Since any New York City cinephile has an almost suffocating wealth of theatrical options, we figured it’d be best to compile some of the more worthwhile repertory showings into one handy list. Displayed below are a few of the city’s most reliable theaters and links to screenings of their weekend offerings — films you’re not likely to see in a theater again anytime soon, and many of which are, also, on 35mm. If you have a chance to attend any of these, we’re of the mind that it’s time extremely well-spent.
Still going strong is 2001: A Space Odyssey, which moves up to roughly a half-hour before midnight on Friday (4/12) and Saturday (4/13). Still on their Kubrick slate, too, is The Shining, which will be making a couple of late-night appearances the entire weekend.
Further thrills can be found with Clint Eastwood’s directorial debut, Play Misty for Me, arriving at midnight this Friday and Saturday. Have a look at the details here.
Booking 11 A.M. showings this entire weekend, and on 35mm, is a classic John Ford western, The Man Who Shot Liberty Valance. Tickets can be bought at the link.
Another print will come to the IFC Center, albeit for a very different film: Beverly Hills Cop, screening a little past midnight on Friday and Saturday. Unless you get a banana stuck in your internet modem, admission is available for purchase.
Museum of Modern Art
Having one of their best repertory weekends in recent memory, the Museum of Modern Art will hold a run, “The Weimar Touch,” that offers a chance to see multiple classics on 35mm. Some highlights for Friday (4/12) include The Golem and Fritz Lang’s Fury, while Saturday (4/13) and Sunday (4/14) makes way for Max Ophüls’ The Trouble with Money.
Also of note is the acclaimed Todd Haynes picture, Safe, playing this Sunday.
The theater’s “Miyazaki” lineup concludes this weekend with four titles. On Friday (4/12), Porco Rosso has multiple screenings; Saturday (4/13) brings Kiki’s Delivery Service and Howl’s Moving Castle; to close it out on Sunday (4/14), Hayao Miyazaki’s most-beloved work, Spirited Away. All are on 35mm.
Coming Sunday (4/14) at 11 A.M. is the Errol Flynn-starring Robin Hood, shown in a new Technicolor restoration. Tickets are still available.
Film Society of Lincoln Center
Celebrating a generally unheralded auteur of international cinema, the series “Brazilian Saga: Carlos Diegues’ Cinematic Adventures” brings to light work “which made film an integral part of the cultural and sociopolitical struggles facing Brazil in the 1960s.” A list of films (including links for admission) can be found here.
In 35mm this Friday (4/12) and Saturday (4/13) at midnight is the ‘70s horror picture Burnt Offerings, which Nitehawk present as part of their series “The Works: Karen Black.” Tickets can be purchased at their site.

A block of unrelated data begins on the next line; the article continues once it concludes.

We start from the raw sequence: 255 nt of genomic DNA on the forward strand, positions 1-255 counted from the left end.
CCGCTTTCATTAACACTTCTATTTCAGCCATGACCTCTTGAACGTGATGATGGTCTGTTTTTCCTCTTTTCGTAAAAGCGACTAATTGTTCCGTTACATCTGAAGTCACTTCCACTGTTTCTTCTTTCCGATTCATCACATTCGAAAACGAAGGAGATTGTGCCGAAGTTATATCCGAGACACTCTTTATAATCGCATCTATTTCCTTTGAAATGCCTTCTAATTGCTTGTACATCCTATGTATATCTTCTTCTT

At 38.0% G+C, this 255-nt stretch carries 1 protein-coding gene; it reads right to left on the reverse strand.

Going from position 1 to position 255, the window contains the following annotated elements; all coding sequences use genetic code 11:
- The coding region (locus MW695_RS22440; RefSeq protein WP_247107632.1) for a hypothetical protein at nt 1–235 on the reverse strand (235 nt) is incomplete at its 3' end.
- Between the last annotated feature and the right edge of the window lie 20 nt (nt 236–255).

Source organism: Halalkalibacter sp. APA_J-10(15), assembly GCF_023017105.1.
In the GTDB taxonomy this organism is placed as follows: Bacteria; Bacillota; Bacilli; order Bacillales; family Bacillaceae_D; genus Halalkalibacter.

Making an appearance on those same nights and at (roughly) those same times is an ocean-centered documentary, Inner Space, the first offering in “April Midnites: 420.” Accompanied by a live score from Morricone Youth, it should be an experience unto itself.
Continuing the series “April Brunch: Play Ball!” is Penny Marshall’s A League of Their Own. It’s expected to show around Saturday and Sunday (4/14) afternoon, complete with some food to top off the experience.
Coming Saturday and Sunday afternoon is A Skin Too Few: The Days of Nick Drake, a documentary focused on the eponymous singer-songwriter. It will be shown on 35mm, and marks the commencement of a new line, “Music Driven.”
Museum of the Moving Image
Buster Keaton’s seminal silent film The General — recently voted one of the 50 greatest films of all time by Sight & Sound — comes to Astoria on Sunday. Along with a print, attendees will be treated to a live musical performance from Viola Dana. Details are available to peruse.
Admission is granted with a purchase to the museum, and seating is available on a first-come, first-served basis.
A rarely seen, made-by-unknowns movie called Reservoir Dogs screens Friday (4/12) and Saturday (4/13) at midnight. I could comment on if this is actually any good or not, but any information regarding such a question is not present. Maybe find out for yourself?
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Since any New York City cinephile has a nearly suffocating wealth of theatrical options, we figured it’d be best to compile some of the more worthwhile repertory showings into one handy list. Displayed below are a few of the city’s most reliable theaters and links to screenings of their weekend offerings — films you’re not […]
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